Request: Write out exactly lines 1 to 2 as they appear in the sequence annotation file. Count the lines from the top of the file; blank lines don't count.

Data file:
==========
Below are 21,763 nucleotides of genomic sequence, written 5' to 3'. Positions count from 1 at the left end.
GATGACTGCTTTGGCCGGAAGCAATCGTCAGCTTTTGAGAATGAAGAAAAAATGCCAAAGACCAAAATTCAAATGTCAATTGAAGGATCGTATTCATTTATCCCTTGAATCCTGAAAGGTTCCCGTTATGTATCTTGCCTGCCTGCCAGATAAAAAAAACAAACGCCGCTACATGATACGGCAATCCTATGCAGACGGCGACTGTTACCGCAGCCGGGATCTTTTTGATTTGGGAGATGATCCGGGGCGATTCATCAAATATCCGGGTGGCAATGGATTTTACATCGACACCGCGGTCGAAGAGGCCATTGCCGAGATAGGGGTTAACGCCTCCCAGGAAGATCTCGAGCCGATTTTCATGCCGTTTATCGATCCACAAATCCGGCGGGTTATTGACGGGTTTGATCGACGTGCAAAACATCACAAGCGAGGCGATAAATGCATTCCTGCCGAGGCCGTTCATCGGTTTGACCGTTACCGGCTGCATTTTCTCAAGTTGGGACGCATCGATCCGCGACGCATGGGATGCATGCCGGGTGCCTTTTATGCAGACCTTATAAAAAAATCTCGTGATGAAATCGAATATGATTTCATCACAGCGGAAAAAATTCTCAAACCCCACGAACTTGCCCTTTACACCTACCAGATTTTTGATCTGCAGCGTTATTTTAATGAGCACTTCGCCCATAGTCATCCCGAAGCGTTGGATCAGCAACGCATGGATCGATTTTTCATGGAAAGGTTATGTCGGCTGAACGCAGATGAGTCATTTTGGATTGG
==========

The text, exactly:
Below are 21,763 nucleotides of genomic sequence, written 5' to 3'. Positions count from 1 at the left end.
GATGACTGCTTTGGCCGGAAGCAATCGTCAGCTTTTGAGAATGAAGAAAAAATGCCAAAGACCAAAATTCAAATGTCAATTGAAGGATCGTATTCATTTATCCCTTGAATCCTGAAAGGTTCCCGTTATGTATCTTGCCTGCCTGCCAGATAAAAAAAACAAACGCCGCTACATGATACGGCAATCCTATGCAGACGGCGACTGTTACCGCAGCCGGGATCTTTTTGATTTGGGAGATGATCCGGGGCGATTCATCAAATATCCGGGTGGCAATGGATTTTACATCGACACCGCGGTCGAAGAGGCCATTGCCGAGATAGGGGTTAACGCCTCCCAGGAAGATCTCGAGCCGATTTTCATGCCGTTTATCGATCCACAAATCCGGCGGGTTATTGACGGGTTTGATCGACGTGCAAAACATCACAAGCGAGGCGATAAATGCATTCCTGCCGAGGCCGTTCATCGGTTTGACCGTTACCGGCTGCATTTTCTCAAGTTGGGACGCATCGATCCGCGACGCATGGGATGCATGCCGGGTGCCTTTTATGCAGACCTTATAAAAAAATCTCGTGATGAAATCGAATATGATTTCATCACAGCGGAAAAAATTCTCAAACCCCACGAACTTGCCCTTTACACCTACCAGATTTTTGATCTGCAGCGTTATTTTAATGAGCACTTCGCCCATAGTCATCCCGAAGCGTTGGATCAGCAACGCATGGATCGATTTTTCATGGAAAGGTTATGTCGGCTGAACGCAGATGAGTCATTTTGGATTGG